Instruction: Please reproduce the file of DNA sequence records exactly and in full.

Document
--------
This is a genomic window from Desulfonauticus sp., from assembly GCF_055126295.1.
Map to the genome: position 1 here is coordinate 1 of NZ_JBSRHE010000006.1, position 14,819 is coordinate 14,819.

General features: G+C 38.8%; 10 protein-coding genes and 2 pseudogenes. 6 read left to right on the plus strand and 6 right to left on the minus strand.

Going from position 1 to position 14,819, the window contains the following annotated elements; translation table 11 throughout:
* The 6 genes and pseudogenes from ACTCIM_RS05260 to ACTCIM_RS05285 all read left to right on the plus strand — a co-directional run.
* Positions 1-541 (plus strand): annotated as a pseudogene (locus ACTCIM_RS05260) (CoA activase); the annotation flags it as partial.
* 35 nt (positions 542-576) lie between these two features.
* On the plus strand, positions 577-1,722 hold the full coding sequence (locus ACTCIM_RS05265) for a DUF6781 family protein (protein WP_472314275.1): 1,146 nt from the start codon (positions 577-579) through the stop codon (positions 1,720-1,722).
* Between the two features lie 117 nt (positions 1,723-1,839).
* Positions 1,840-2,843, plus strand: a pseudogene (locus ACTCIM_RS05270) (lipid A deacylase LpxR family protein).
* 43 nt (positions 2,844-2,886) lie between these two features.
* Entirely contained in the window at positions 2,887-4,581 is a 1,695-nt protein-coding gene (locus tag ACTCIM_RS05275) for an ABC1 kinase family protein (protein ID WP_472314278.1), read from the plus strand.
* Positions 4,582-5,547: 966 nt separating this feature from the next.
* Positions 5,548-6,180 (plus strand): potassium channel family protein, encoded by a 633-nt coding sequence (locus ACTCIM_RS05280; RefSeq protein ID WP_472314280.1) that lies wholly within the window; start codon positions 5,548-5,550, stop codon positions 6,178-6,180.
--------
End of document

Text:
This is a genomic window from Desulfonauticus sp., from assembly GCF_055126295.1.
Map to the genome: position 1 here is coordinate 1 of NZ_JBSRHE010000006.1, position 14,819 is coordinate 14,819.

General features: G+C 38.8%; 10 protein-coding genes and 2 pseudogenes. 6 read left to right on the plus strand and 6 right to left on the minus strand.

Going from position 1 to position 14,819, the window contains the following annotated elements; translation table 11 throughout:
* The 6 genes and pseudogenes from ACTCIM_RS05260 to ACTCIM_RS05285 all read left to right on the plus strand — a co-directional run.
* Positions 1-541 (plus strand): annotated as a pseudogene (locus ACTCIM_RS05260) (CoA activase); the annotation flags it as partial.
* 35 nt (positions 542-576) lie between these two features.
* On the plus strand, positions 577-1,722 hold the full coding sequence (locus ACTCIM_RS05265) for a DUF6781 family protein (protein WP_472314275.1): 1,146 nt from the start codon (positions 577-579) through the stop codon (positions 1,720-1,722).
* Between the two features lie 117 nt (positions 1,723-1,839).
* Positions 1,840-2,843, plus strand: a pseudogene (locus ACTCIM_RS05270) (lipid A deacylase LpxR family protein).
* 43 nt (positions 2,844-2,886) lie between these two features.
* Entirely contained in the window at positions 2,887-4,581 is a 1,695-nt protein-coding gene (locus tag ACTCIM_RS05275) for an ABC1 kinase family protein (protein ID WP_472314278.1), read from the plus strand.
* Positions 4,582-5,547: 966 nt separating this feature from the next.
* Positions 5,548-6,180 (plus strand): potassium channel family protein, encoded by a 633-nt coding sequence (locus ACTCIM_RS05280; RefSeq protein ID WP_472314280.1) that lies wholly within the window; start codon positions 5,548-5,550, stop codon positions 6,178-6,180.